In Somali grocery stores and cafes in Tukwila, talk over cups of cardamom tea often centers on the politics of their homeland. The community’s deep Muslim faith is evident in the decorated prayer rugs in the back of restaurants that serve traditional goat and spaghetti and the mosque donation boxes at markets. It’s a closed community still getting comfortable with America.
“They live here, but they don’t live here physically. You won’t see them at Seahawks games,” says Abdirahman Warsame, who came to the US in 1996 and now works as a building security manager just outside Seattle.
Two years ago, Mr. Warsame began blogging about the increased terrorist attacks in Somalia. Recently he republished an article reporting that a Somali man from the Seattle area died in a Sept. 17 suicide attack on African Union peacekeepers that killed 21 people. The FBI would not confirm the perpetrator’s identity but did not dispute local reports that a Seattle resident may have been the latest American to die for Al Shabab’s cause.
Al Shabab emerged from the Islamic Courts Union (ICU), a coalition of hard-line and moderate Muslim leaders that wrested control of much of Somalia from brutal warlords in 2006. Shortly afterward, longtime enemy Ethiopia invaded. The ICU fled Mogadishu without a fight, but the violent insurgency that followed was taken over by the ICU’s military wing – the newly powerful Al Shabab. The insurgency continues today against the Ethiopian-backed transitional government.
Al Shabab’s leaders soon sought an alliance with Al Qaeda, linking its fight to Osama bin Laden’s war against the West. The US designated it a terrorist group in February 2008.
Al Qaeda, in turn, voiced support for the group as early as 2007, and many non-Somali fighters are reported to be training with Al Shabab to help establish Islamic rule in Somalia. The participation of Somali-Americans and other foreigners gives Al Shabab the cachet of fighting a global jihad. Al Shabab’s chief propagandist is a Muslim convert from Alabama named Omar Hammami. But while its rhetoric is akin to Al Qaeda’s, Al Shabab’s goals lie chiefly in Somalia.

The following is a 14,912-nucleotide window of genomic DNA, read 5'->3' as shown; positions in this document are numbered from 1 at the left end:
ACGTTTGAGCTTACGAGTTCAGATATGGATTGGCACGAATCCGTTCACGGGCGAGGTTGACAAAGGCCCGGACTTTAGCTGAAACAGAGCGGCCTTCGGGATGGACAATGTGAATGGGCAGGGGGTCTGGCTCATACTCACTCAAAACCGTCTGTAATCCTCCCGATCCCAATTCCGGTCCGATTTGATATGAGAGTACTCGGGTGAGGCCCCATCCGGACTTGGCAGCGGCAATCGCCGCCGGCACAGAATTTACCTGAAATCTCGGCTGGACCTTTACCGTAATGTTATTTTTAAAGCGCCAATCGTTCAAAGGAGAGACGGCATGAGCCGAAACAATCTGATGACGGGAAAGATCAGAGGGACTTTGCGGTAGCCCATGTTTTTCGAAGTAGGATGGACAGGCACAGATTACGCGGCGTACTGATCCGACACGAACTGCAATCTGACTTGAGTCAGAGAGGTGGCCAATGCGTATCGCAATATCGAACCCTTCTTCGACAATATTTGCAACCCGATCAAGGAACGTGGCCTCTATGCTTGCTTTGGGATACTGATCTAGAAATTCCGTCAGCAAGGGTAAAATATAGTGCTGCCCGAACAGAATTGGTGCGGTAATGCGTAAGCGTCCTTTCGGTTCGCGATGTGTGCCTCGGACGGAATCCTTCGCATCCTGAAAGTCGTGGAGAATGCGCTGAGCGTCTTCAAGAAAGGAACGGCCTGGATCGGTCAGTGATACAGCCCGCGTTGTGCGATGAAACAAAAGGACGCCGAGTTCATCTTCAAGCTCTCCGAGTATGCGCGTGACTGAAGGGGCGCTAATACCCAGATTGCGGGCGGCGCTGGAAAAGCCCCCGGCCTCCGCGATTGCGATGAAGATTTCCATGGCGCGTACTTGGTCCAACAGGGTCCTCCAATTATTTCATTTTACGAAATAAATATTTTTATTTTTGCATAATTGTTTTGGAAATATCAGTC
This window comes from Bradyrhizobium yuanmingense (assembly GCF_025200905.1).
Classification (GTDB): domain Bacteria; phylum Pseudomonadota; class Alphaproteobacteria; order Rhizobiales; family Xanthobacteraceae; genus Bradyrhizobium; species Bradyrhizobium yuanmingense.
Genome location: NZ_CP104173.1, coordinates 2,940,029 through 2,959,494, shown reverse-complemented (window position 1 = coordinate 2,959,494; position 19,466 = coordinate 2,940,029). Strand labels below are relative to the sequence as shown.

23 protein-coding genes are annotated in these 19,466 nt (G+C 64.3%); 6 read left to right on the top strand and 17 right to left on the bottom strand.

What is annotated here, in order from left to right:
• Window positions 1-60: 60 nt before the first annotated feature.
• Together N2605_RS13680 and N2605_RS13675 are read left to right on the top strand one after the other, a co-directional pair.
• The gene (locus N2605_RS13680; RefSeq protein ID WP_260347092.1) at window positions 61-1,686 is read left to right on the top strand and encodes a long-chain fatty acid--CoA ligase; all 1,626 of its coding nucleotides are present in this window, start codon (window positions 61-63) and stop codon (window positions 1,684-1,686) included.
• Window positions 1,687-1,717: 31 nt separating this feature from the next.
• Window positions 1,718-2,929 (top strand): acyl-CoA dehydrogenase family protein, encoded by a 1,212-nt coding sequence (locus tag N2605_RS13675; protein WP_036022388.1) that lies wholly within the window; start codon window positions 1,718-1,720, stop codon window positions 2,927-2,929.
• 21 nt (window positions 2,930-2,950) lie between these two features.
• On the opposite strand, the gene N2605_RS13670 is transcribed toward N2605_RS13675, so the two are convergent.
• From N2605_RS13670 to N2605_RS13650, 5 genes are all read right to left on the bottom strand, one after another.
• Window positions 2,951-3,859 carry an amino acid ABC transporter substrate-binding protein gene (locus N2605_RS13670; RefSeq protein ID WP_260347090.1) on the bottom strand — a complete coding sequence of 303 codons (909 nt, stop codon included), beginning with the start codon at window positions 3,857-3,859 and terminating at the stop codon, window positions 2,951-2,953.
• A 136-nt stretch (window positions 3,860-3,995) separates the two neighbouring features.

Sophisticated network of recruiters in US
Warsame says Al Shabab’s cause has the sympathy of many Somali religious leaders in the US who, he says, have been complicitous in recruitment efforts. But others refute that notion.
“The mosque is a good place,” says a middle-aged server at a Tukwila cafe. “This is not happening at the mosque. These are crazy, crazy people,” he says of the suicide bombers in Somalia.
However, there is some evidence that Al Shabab is recruiting in mosques in Somali communities. According to court documents in the terrorism case against 14 Somali men in Minneapolis, some of the accused made phone calls to Somalia from a Minneapolis mosque “to discuss the need for Minnesota-based coconspirators to go to Somalia to fight the Ethiopians.”
Little is known about how Al Shabab recruits fighters. But experts say there’s a high level of organization in its efforts – from identifying recruits to transportation to fundraising.
“Not only do you have recruiters, but you have a recruiting network that is sophisticated,” says Daveed Gartenstein-Ross, vice president of research at the Foundation for Defense of Democracies and author of “My Year Inside Radical Islam.” “In most [radicalization] cases, I can’t say that there is a formal recruitment network.... There seems to be more of a formal structure in place to get young people out to Somalia.”
Interrupting the network will require vast improvement in the strained relations between law enforcement and the Somali community. At the March Senate hearing, Osman Ahmed, the uncle of a Minneapolis teenager killed in Somalia, called for the government to help Somalis “escape enemy hands,” suggesting that the young men going to fight in Somalia are more victims than agents of terror.
“We need our US government to forgive these youth to enable us to find ways and means to bring them back to their homes. And this will give confidence to many more families to come out of darkness,” he said.
But the raft of charges the Somali men from Minneapolis are facing – conspiracy to kill, providing material support to terrorist organizations, attending terrorist training camps, to name a few – suggests that federal counterterrorism officials want to send a clear message that crimes committed in Somalia are likely to lead to criminal convictions in America.